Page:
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Minneapolis, MN


We help those in the food industry in Minnesota and nationally meet consumer demand for healthier options and nutritional transparency through restaurant menu labeling, nutrient analysis and more.






Sara Bloms

As consumers, we’re becoming increasingly concerned with where our food comes from, and the demand for "all-natural" and “organic” foods is on the rise. But do you know what those labels really mean? Does “all-natural” mean anything when you can find it on a bag of Cheetos?

What’s the legal definition of "natural" when it comes to food?

The truth is, there isn’t one. Even though the U.S. Food and Drug Administration (FDA) has strict definitions for manufactures in order to claim products sugar-free or fat-free, there is no government regulation for the word “natural.” The only guidance for what qualifies as natural is no added color, artificial flavors or synthetic substances.

The United States Department of Agriculture (USDA) allows the use of the term "natural" to be used on meat, poultry, and egg products. These products must be minimally processed and contain no artificial ingredients or colors. However, there are no regulations regarding farm practices used to raise these animals, whether they have year-round outdoor access or are given drugs, antibiotics or growth hormones.

Does that mean anything can be labeled “natural?”

Pretty much. That’s why there’s been a tidal wave of class action lawsuits alleging consumers are being misled by all-natural claims. Like Trader Joe’s and PopChips who recently agreed to a settlement over their use of “all-natural” on product labels. PepsiCo agreed to a $9M settlement in a lawsuit over all-natural claims about Naked juice in 2013 and Kashi said it would pay $5M to resolve a class action lawsuit accusing it of falsely advertising some of their products as “all-natural” or with “nothing artificial” when they in fact contained ingredients a reasonable consumer would consider unnatural such as pyridoxine hydrochloride, alpha-tocopheral acetate and hexane-processed soy ingredients.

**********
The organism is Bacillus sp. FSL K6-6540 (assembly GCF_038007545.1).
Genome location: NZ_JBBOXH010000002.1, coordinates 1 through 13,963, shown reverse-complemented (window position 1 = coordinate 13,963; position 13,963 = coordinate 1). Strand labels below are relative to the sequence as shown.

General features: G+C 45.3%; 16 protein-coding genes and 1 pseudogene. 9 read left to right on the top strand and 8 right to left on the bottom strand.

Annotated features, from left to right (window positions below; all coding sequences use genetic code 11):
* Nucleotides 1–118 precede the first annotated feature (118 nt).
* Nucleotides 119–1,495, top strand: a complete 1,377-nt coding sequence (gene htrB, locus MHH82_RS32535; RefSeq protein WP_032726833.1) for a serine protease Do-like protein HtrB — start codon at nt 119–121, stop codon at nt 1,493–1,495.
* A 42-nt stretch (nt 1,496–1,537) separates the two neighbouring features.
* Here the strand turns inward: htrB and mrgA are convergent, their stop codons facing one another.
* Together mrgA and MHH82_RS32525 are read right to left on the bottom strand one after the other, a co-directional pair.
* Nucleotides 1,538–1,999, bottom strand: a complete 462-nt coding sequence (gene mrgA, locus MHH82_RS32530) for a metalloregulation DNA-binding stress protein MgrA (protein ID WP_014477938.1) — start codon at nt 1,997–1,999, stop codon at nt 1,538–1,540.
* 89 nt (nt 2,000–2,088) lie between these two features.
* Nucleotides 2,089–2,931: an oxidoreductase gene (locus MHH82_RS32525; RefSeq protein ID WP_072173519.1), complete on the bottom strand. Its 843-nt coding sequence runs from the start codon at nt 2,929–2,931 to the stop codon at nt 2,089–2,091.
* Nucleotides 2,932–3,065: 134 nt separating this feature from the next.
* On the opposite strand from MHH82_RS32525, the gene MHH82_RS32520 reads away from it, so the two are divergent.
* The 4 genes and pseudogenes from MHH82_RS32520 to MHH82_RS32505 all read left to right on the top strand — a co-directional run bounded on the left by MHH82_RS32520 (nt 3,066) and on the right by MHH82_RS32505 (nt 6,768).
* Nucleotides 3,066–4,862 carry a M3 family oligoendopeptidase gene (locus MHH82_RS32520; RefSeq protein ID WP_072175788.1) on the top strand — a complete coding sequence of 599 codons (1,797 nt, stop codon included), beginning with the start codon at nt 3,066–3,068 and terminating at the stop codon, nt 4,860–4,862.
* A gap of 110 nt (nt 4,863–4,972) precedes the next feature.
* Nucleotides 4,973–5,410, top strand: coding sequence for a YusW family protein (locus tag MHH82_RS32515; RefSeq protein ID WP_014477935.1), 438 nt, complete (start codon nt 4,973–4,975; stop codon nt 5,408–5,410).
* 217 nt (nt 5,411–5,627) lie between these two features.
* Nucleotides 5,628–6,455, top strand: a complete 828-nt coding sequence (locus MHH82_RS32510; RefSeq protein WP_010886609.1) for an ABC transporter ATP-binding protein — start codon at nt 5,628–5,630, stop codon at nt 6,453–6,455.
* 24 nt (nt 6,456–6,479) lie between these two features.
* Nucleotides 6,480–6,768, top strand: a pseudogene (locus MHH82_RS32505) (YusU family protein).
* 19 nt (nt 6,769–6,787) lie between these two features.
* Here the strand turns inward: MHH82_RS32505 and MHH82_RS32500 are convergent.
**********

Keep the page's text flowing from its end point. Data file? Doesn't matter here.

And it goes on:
Am I the only one who didn’t know this?

Not at all. According to a survey of 1,004 people by the Consumer Reports National Research Center, 59% check to see if the products they’re buying are natural. More than 8 out of 10 said they believe the term “natural” means that the food doesn’t contain artificial ingredients, pesticides or genetically modified organisms (GMOs).

As you can see, consumers are being severely misled by the natural claim. Any manufacturer can pretty much put it on their package and it doesn’t mean very much. They only use the claim “all-natural” as a marketing tool because it’s their job to sell you food.

Is there a way for me to check if a food product is really “all-natural?”

First, start with avoiding packaged foods whenever possible. If you cook with more whole foods instead of packaged foods, you’re less likely to have to deal with confusing claims and labels. Second, just because something claims that it’s “all-natural” doesn’t always make it low in calories, fat and sugar. For example, a bag of chips at the grocery store may claim that it’s made with all natural ingredients, but that doesn’t automatically make it a healthy choice.

Here's a little humor to highlight the fact that natural doesn't mean the same thing as organic:

Photo by makelessnoise / CC BY